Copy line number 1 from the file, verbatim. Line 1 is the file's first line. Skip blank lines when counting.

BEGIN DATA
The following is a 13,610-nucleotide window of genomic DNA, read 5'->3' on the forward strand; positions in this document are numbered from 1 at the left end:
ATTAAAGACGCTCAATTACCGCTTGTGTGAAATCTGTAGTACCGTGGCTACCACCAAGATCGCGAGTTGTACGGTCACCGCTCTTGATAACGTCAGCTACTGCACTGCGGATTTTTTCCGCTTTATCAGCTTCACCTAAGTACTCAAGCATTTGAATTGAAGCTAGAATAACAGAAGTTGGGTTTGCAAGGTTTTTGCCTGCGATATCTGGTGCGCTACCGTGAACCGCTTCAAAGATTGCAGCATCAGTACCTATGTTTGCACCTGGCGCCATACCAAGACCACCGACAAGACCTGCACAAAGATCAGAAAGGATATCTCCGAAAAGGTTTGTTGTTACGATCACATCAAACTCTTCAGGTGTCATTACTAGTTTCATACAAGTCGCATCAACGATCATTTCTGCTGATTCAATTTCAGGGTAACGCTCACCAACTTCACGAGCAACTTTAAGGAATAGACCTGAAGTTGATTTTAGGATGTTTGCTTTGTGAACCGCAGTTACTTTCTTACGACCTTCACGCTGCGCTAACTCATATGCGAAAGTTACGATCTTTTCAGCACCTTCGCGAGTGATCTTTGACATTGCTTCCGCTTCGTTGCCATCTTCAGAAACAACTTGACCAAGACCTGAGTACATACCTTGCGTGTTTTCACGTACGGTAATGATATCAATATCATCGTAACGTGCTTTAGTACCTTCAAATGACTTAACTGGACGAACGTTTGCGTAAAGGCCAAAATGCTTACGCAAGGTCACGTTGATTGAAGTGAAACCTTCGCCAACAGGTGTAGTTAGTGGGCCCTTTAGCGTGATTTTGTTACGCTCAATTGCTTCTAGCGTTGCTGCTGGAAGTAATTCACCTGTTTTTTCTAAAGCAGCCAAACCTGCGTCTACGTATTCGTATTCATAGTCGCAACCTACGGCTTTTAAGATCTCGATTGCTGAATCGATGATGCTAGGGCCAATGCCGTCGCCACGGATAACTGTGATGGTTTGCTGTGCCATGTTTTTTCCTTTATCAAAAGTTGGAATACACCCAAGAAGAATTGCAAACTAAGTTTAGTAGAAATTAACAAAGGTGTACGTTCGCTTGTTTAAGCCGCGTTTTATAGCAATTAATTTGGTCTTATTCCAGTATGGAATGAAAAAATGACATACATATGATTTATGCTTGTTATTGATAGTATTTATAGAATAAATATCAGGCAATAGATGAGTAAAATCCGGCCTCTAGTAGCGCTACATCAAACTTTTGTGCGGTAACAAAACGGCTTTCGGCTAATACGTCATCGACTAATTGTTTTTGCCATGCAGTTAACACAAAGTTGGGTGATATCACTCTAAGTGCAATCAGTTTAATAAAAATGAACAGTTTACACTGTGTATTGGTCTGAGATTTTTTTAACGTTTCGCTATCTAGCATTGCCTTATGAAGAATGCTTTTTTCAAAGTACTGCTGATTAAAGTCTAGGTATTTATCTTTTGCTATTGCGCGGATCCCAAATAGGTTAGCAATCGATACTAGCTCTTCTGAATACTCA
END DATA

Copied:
The following is a 13,610-nucleotide window of genomic DNA, read 5'->3' on the forward strand; positions in this document are numbered from 1 at the left end: